Another method of amalgamating gold, in use in this country, is the Washoe pan-amalgamation. In the pans, it is well known, there is no bath of mercury, but this metal is distributed through the pulp in small drops, the object being to secure not only thorough contact of the mercury with the silver, but also to maintain this contact long enough to have chemical action set in.. To run sulphide or even chloride of silver over mercury, as gold is run over a bath of that metal in the Austrian mill, would not answer. But the Comstock ore contains gold as well as silver, and the Washoe secures a very good proportion of it; as much, probably, as any amalgamation will extract of gold that is not positively fine. The following results of numerous bullion assays taken from Mr. Hague's book represent in all 133,844 tons of third-class ore, and 5,105 tons of second-class ore: for third class, 32.4 gold and 67.6 silver; for second class, 36.7 gold and 63.3 silver. So that gold is really saved in the Washoe pans, and they seem to work, in fact, better than the Colorado mills, for they extract no less than 81.1 per cent. of the gold and 64.6 per cent. of the silver, estimated on the mill samples. How is it that gold can be taken up when the mercury is in fine drops all through the pulp, and there is no opportunity for its mechanical action as a fluid of medium density? Though no examination of this subject has been made, I have no doubt the bulk of the gold is obtained, either in the pan where the pulp is thinned, or in the settler where it undergoes still greater thinning, and the conditions are in fact extremely favorable for collecting the gold at the bottom, and entirely by mechanical means. There it meets with mercury and follows it in its subsequent movements. Undoubtedly some gold is taken up by the mercury while still distributed through the pulp, but the conditions under which mercury separates this metal from its ores teach us that this cannot be a very large proportion of the whole. It is, indeed, a very small proportion, and fortunately there is an analysis which proves this. In the chapter on the chemistry of the Washoe process we have the following analysis of some crystals of Washoe amalgam given:




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The proportions of silver-96.5 to gold-3.5, are here, it will be ob served, very different from those found in the bullion of the third-class ore spoken of above, and which was, silver 67.6, and gold 32.4.

In working the small pan used in making the experiments upon which the chapter upon the chemistry of the pan-process is based, it is to be noted that no such proportion of silver to gold was obtained as that which occurs in the regular returns of the Savage Company. In trying the first-class Savage ore, the bullion contained silver 934.7, to gold 49.5; or, in 100 parts, silver 94.9 and gold 5.1; and yet the yield of silver was only 32.55 per cent., while that of the gold was 70.6. Had the yield of silver equaled that of gold, the proportion of the latter would have been very much smaller. Probably in working in the large way gold collects in the bottom of the agitator and is taken up by the mercury of the next charge of pulp, a state of things that could not exist in the experiments, because the apparatus was there thoroughly cleaned after each pan.



The attention of the mining public has, within late years, been largely attracted to the existence of numerous veins and deposits of silver-ore, the beneficiation of which was, however, apparently impracticable, as the ores they furnish cannot be worked with any degree of success by the ordinary amalgamation-process, and are not sufficiently rich to bear the expense of roasting, even after the improved and cheaper methods now in vogue. An over-confidence in the adaptability of the ordinary Washoe process to the working of ores of the most different characters has led to numerous failures, while, on the other hand, the caution bred of experience causes many properties to lie idle which would prove remunerative under a method of treatment equal in thoroughness to the ordinary process, without greatly exceeding it in expense. The demand for such a process has within the last three years been practically filled, but the suspicion with which all innovations are regarded, and the uninvestigative spirit of the "practical" millman, have prevented this new method from being more generally known and adopted. The facts now set forth should demonstrate its usefulness beyond a question. A test of its merits can be readily made. Simple as it appears, it can be made to solve many metallurgical and financial problems in the way of working ores to a fair percentage of their value, and with profit, which hitherto have, by their apparent rebelliousness, proven only sources of loss.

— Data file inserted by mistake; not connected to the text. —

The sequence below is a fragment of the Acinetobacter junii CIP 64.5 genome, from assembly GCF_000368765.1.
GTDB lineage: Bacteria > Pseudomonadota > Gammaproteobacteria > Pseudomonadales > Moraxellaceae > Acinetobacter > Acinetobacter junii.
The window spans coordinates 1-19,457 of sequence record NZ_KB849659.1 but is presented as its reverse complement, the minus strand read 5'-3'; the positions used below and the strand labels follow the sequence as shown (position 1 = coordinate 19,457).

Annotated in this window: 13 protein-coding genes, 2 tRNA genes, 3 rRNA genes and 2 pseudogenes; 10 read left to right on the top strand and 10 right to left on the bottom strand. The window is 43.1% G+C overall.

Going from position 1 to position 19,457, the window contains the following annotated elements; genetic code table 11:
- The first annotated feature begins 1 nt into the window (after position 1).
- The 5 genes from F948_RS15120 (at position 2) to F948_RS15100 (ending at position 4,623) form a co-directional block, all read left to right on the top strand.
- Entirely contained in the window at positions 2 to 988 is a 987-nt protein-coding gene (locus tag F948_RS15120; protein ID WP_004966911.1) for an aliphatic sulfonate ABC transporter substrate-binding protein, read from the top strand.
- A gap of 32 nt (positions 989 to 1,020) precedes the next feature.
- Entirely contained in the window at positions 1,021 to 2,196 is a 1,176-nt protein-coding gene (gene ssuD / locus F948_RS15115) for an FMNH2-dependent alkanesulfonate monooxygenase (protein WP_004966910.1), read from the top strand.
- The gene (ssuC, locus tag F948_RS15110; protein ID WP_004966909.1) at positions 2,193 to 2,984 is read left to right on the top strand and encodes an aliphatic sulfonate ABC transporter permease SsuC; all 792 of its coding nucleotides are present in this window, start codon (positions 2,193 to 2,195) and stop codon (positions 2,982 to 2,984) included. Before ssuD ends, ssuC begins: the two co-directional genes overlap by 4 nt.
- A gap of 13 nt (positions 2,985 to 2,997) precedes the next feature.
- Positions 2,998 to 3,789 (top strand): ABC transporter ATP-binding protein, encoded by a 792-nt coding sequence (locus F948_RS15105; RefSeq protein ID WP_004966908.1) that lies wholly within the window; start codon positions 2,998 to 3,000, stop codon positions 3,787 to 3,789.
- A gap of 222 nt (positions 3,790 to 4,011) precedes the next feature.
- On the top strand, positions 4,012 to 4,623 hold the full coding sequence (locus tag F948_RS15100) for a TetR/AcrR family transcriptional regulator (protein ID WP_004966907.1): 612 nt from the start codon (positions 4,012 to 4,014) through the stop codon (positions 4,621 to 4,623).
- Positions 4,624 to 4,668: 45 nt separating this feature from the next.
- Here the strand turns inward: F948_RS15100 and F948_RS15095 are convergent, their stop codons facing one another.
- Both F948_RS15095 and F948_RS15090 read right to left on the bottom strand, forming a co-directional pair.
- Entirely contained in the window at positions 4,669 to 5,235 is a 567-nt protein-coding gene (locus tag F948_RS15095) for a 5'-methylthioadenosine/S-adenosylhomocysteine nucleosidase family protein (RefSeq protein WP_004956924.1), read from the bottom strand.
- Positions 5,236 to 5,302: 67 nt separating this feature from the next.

The first successful attempt at amalgamating rebellious silver-minerals in pans, and without roasting, was made on the Comstock slimes. By far the greater portion of these slimes was in former years allowed to run to waste. This loss was probably looked upon as an evil unavoidable in wet-crushing mills, and was partially excused by the fact that not more than 35 per cent. of their gross value could be extracted by the then known methods of treatment. There was consequently but little inducement to millmen to save slimes assaying $40 per ton, or thereabout, as they could barely be worked to a profit. Thousands of tons were thus lost, which at the present day would yield an enormous fortune to their


Some three years ago a series of experiments were made, which clearly proved that these slimes could be worked to a high percentage at a cost which, though greater than that of ordinary milling, still left a good margin for profit. Mill-owners were induced to save and sell what they had hitherto allowed to run waste, and, shortly after, the working of slimes became a distinct feature of milling on the Comstock.

All this was effected simply by adapting to the Washoe pan-process certain features of the Mexican patio, namely, the use of sulphate of copper and salt in sufficient quantities to decompose the rebellious silverminerals and leave them in a favorable state for amalgamation. The successful application of these chemicals to the ordinary Washoe process was entirely novel. It is true that in former years many millmen had tried these chemicals among a host of others, but their experiments were invariably carried on with such a want of knowledge that failure was inevitable. Some used bluestone without salt, and others salt with